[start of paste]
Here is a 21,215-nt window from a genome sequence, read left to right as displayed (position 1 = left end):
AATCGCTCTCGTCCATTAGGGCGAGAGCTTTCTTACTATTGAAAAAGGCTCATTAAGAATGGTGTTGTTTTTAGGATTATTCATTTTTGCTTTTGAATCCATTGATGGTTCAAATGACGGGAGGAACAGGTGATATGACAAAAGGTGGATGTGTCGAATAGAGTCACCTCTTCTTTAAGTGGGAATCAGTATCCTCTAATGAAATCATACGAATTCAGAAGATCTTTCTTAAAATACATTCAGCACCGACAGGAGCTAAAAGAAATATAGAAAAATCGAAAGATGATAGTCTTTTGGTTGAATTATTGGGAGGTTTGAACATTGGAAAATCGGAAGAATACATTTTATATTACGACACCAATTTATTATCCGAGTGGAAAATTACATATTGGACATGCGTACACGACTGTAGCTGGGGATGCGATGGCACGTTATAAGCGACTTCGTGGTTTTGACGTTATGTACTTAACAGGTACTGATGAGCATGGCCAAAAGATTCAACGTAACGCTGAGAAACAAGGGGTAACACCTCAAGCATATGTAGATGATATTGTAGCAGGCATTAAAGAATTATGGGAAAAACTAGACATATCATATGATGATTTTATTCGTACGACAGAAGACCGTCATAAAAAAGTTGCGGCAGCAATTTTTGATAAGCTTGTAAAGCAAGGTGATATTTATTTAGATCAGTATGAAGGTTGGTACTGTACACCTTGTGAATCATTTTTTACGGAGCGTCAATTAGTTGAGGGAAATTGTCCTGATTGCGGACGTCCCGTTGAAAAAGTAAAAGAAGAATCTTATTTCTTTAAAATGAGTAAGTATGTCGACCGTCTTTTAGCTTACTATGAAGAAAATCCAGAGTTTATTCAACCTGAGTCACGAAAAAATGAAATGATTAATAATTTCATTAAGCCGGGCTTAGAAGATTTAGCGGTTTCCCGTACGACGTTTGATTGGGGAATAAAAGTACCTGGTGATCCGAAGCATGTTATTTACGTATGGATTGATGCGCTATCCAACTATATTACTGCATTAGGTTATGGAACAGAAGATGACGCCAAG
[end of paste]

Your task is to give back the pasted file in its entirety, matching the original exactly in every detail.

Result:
Here is a 21,215-nt window from a genome sequence, read left to right as displayed (position 1 = left end):
AATCGCTCTCGTCCATTAGGGCGAGAGCTTTCTTACTATTGAAAAAGGCTCATTAAGAATGGTGTTGTTTTTAGGATTATTCATTTTTGCTTTTGAATCCATTGATGGTTCAAATGACGGGAGGAACAGGTGATATGACAAAAGGTGGATGTGTCGAATAGAGTCACCTCTTCTTTAAGTGGGAATCAGTATCCTCTAATGAAATCATACGAATTCAGAAGATCTTTCTTAAAATACATTCAGCACCGACAGGAGCTAAAAGAAATATAGAAAAATCGAAAGATGATAGTCTTTTGGTTGAATTATTGGGAGGTTTGAACATTGGAAAATCGGAAGAATACATTTTATATTACGACACCAATTTATTATCCGAGTGGAAAATTACATATTGGACATGCGTACACGACTGTAGCTGGGGATGCGATGGCACGTTATAAGCGACTTCGTGGTTTTGACGTTATGTACTTAACAGGTACTGATGAGCATGGCCAAAAGATTCAACGTAACGCTGAGAAACAAGGGGTAACACCTCAAGCATATGTAGATGATATTGTAGCAGGCATTAAAGAATTATGGGAAAAACTAGACATATCATATGATGATTTTATTCGTACGACAGAAGACCGTCATAAAAAAGTTGCGGCAGCAATTTTTGATAAGCTTGTAAAGCAAGGTGATATTTATTTAGATCAGTATGAAGGTTGGTACTGTACACCTTGTGAATCATTTTTTACGGAGCGTCAATTAGTTGAGGGAAATTGTCCTGATTGCGGACGTCCCGTTGAAAAAGTAAAAGAAGAATCTTATTTCTTTAAAATGAGTAAGTATGTCGACCGTCTTTTAGCTTACTATGAAGAAAATCCAGAGTTTATTCAACCTGAGTCACGAAAAAATGAAATGATTAATAATTTCATTAAGCCGGGCTTAGAAGATTTAGCGGTTTCCCGTACGACGTTTGATTGGGGAATAAAAGTACCTGGTGATCCGAAGCATGTTATTTACGTATGGATTGATGCGCTATCCAACTATATTACTGCATTAGGTTATGGAACAGAAGATGACGCCAAG